Replacing cardiopulmonary bypass with extracorporeal membrane oxygenation in lung transplantation operations

W J Ko, Y S Chen, Y C Lee
Artificial Organs 2001, 25 (8): 607-12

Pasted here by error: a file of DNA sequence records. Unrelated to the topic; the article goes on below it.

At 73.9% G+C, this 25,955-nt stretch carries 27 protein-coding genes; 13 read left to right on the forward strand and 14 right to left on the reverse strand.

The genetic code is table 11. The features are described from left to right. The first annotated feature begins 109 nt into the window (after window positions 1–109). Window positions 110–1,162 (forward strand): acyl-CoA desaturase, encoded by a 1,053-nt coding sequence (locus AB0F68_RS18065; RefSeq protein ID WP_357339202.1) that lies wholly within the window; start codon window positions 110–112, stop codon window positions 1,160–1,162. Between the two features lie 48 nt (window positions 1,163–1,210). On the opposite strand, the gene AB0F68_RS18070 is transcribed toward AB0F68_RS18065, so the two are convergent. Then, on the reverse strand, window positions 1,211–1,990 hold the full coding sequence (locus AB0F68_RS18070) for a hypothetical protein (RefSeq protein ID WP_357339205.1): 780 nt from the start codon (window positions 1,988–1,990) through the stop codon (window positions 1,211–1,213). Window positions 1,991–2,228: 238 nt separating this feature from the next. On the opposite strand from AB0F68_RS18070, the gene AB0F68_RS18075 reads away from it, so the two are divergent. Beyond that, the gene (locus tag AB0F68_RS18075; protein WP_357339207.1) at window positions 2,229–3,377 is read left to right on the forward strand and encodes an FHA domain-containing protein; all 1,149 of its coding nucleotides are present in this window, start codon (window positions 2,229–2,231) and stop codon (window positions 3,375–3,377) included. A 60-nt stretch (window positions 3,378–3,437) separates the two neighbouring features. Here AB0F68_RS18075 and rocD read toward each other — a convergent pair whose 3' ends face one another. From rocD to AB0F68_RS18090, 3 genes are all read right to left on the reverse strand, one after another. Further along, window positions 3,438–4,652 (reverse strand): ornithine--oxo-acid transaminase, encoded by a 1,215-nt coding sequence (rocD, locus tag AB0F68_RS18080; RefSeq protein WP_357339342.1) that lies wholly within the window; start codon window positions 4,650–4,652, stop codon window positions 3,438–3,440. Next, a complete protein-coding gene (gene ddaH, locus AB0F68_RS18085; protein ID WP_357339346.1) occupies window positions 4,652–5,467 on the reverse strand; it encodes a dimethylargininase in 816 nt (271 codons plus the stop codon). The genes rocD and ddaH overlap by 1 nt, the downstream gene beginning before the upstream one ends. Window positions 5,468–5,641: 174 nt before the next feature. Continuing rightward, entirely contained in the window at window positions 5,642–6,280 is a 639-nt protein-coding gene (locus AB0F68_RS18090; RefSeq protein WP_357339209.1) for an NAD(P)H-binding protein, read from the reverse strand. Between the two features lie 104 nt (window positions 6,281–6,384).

Cardiopulmonary bypass (CPB) is required in some lung transplantation (LTx) operations. However, it increases risks of bleeding and early graft dysfunction. We report our experiences of replacing CPB with heparin-bound extracorporeal membrane oxygenation (ECMO) in LTx operations. If extracorporeal circulation was anticipated for the LTx operations, ECMO support was set up through the femoral venoarterial route after induction of anesthesia; then, LTx was done as usual. Five thousand units of heparin was injected intravenously during the femoral vessels cannulation, but no more was used during the first 24 h of ECMO support. If necessary, as in patients undergoing single LTx for end-stage pulmonary hypertension, the ECMO support was directly extended into the postoperative period until reperfusion edema of the graft lung subsided. Twelve single LTxs and 3 bilateral sequential single LTxs were done under ECMO support. The advantages of using femoral ECMO rather than conventional CPB in LTx operations were the operative field was not disturbed by the bypass cannula, stable cardiopulmonary function and normothermia were maintained throughout the operations, there were less blood loss and transfusion requirements, and the left LTx was as easily performed as the right LTx. Red blood cell transfusion requirements during the operation and the first postoperative day were 4.4 +/- 2.8 and 2.4 +/- 2.0 U, respectively, in 10 adult patients undergoing uncomplicated single LTx with ECMO support, and 4.3 +/- 1.3 and 1.5 +/- 1.5 U in 8 adult patients undergoing single LTx without any extracorporeal circulatory support. The difference was not significant between the 2 groups (p = 0.53 and 0.32 by Mann-Whitney U test). The ECMO did not increase blood transfusion requirements. In comparison, 13 U of red blood cell transfusion was required in 2 patients receiving single LTx under CPB support. The ECMO support made the postoperative critical care easier in recipients with graft lung edema. Except for 2 cases of primary graft failure, the ECMO could be weaned off and removed at bedside within a short period (27.9 +/- 24.6 h, n = 13) with no major complications. In conclusion, the heparin-bound femoral ECMO rather than CPB should be used for LTx operations unless concomitant cardiac repair is planned.

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